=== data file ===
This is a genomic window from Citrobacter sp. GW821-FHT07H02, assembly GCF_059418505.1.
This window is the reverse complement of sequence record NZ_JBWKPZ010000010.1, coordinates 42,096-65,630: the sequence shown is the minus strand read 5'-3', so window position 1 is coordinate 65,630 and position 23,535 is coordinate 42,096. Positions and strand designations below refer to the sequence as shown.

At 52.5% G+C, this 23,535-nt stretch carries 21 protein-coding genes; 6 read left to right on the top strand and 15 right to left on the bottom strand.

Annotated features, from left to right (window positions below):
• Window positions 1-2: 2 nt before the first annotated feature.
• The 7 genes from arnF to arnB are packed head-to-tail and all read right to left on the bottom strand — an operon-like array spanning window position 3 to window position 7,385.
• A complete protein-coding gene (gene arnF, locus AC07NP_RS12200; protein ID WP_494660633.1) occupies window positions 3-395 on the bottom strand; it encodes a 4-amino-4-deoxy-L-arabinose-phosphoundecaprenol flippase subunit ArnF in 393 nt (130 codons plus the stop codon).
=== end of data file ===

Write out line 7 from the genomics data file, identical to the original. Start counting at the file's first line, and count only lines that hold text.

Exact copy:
• A complete protein-coding gene (gene arnF, locus AC07NP_RS12200; protein ID WP_494660633.1) occupies window positions 3-395 on the bottom strand; it encodes a 4-amino-4-deoxy-L-arabinose-phosphoundecaprenol flippase subunit ArnF in 393 nt (130 codons plus the stop codon).